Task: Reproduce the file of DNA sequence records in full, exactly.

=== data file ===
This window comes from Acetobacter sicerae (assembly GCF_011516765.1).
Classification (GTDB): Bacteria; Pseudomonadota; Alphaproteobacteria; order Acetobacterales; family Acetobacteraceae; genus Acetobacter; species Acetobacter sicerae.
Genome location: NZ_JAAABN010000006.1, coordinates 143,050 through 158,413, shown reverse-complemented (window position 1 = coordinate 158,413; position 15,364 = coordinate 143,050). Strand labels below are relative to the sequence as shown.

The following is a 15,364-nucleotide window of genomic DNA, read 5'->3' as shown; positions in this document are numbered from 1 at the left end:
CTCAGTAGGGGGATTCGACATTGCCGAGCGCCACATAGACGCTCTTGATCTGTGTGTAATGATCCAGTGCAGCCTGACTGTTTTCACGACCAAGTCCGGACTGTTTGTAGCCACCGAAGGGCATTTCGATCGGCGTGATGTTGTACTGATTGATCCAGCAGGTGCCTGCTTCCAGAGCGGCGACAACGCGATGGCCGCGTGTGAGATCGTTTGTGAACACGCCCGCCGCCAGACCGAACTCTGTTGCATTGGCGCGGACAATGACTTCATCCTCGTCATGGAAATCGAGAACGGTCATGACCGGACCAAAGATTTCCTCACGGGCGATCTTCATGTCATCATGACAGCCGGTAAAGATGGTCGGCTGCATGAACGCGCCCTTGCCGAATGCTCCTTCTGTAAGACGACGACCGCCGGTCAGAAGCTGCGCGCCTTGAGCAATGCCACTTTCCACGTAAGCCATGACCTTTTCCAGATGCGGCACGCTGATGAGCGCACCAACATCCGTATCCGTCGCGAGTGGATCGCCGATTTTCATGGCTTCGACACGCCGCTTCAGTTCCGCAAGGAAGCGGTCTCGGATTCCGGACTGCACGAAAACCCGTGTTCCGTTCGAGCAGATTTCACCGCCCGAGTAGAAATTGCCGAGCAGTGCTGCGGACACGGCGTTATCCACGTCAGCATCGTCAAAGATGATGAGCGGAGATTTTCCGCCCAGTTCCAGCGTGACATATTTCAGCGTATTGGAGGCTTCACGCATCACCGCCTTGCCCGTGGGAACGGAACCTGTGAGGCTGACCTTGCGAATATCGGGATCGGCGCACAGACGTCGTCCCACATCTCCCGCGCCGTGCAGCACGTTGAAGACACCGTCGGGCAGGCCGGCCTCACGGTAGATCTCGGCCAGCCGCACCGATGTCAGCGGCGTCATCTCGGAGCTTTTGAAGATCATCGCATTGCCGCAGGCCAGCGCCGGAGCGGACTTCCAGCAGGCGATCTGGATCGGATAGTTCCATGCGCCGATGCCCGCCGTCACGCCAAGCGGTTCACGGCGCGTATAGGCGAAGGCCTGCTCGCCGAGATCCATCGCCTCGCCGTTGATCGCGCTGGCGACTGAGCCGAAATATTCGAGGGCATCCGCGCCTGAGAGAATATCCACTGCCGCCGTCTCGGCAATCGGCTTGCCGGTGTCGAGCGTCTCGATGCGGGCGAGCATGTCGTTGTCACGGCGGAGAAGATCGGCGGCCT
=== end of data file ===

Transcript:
This window comes from Acetobacter sicerae (assembly GCF_011516765.1).
Classification (GTDB): Bacteria; Pseudomonadota; Alphaproteobacteria; order Acetobacterales; family Acetobacteraceae; genus Acetobacter; species Acetobacter sicerae.
Genome location: NZ_JAAABN010000006.1, coordinates 143,050 through 158,413, shown reverse-complemented (window position 1 = coordinate 158,413; position 15,364 = coordinate 143,050). Strand labels below are relative to the sequence as shown.

The following is a 15,364-nucleotide window of genomic DNA, read 5'->3' as shown; positions in this document are numbered from 1 at the left end:
CTCAGTAGGGGGATTCGACATTGCCGAGCGCCACATAGACGCTCTTGATCTGTGTGTAATGATCCAGTGCAGCCTGACTGTTTTCACGACCAAGTCCGGACTGTTTGTAGCCACCGAAGGGCATTTCGATCGGCGTGATGTTGTACTGATTGATCCAGCAGGTGCCTGCTTCCAGAGCGGCGACAACGCGATGGCCGCGTGTGAGATCGTTTGTGAACACGCCCGCCGCCAGACCGAACTCTGTTGCATTGGCGCGGACAATGACTTCATCCTCGTCATGGAAATCGAGAACGGTCATGACCGGACCAAAGATTTCCTCACGGGCGATCTTCATGTCATCATGACAGCCGGTAAAGATGGTCGGCTGCATGAACGCGCCCTTGCCGAATGCTCCTTCTGTAAGACGACGACCGCCGGTCAGAAGCTGCGCGCCTTGAGCAATGCCACTTTCCACGTAAGCCATGACCTTTTCCAGATGCGGCACGCTGATGAGCGCACCAACATCCGTATCCGTCGCGAGTGGATCGCCGATTTTCATGGCTTCGACACGCCGCTTCAGTTCCGCAAGGAAGCGGTCTCGGATTCCGGACTGCACGAAAACCCGTGTTCCGTTCGAGCAGATTTCACCGCCCGAGTAGAAATTGCCGAGCAGTGCTGCGGACACGGCGTTATCCACGTCAGCATCGTCAAAGATGATGAGCGGAGATTTTCCGCCCAGTTCCAGCGTGACATATTTCAGCGTATTGGAGGCTTCACGCATCACCGCCTTGCCCGTGGGAACGGAACCTGTGAGGCTGACCTTGCGAATATCGGGATCGGCGCACAGACGTCGTCCCACATCTCCCGCGCCGTGCAGCACGTTGAAGACACCGTCGGGCAGGCCGGCCTCACGGTAGATCTCGGCCAGCCGCACCGATGTCAGCGGCGTCATCTCGGAGCTTTTGAAGATCATCGCATTGCCGCAGGCCAGCGCCGGAGCGGACTTCCAGCAGGCGATCTGGATCGGATAGTTCCATGCGCCGATGCCCGCCGTCACGCCAAGCGGTTCACGGCGCGTATAGGCGAAGGCCTGCTCGCCGAGATCCATCGCCTCGCCGTTGATCGCGCTGGCGACTGAGCCGAAATATTCGAGGGCATCCGCGCCTGAGAGAATATCCACTGCCGCCGTCTCGGCAATCGGCTTGCCGGTGTCGAGCGTCTCGATGCGGGCGAGCATGTCGTTGTCACGGCGGAGAAGATCGGCGGCCT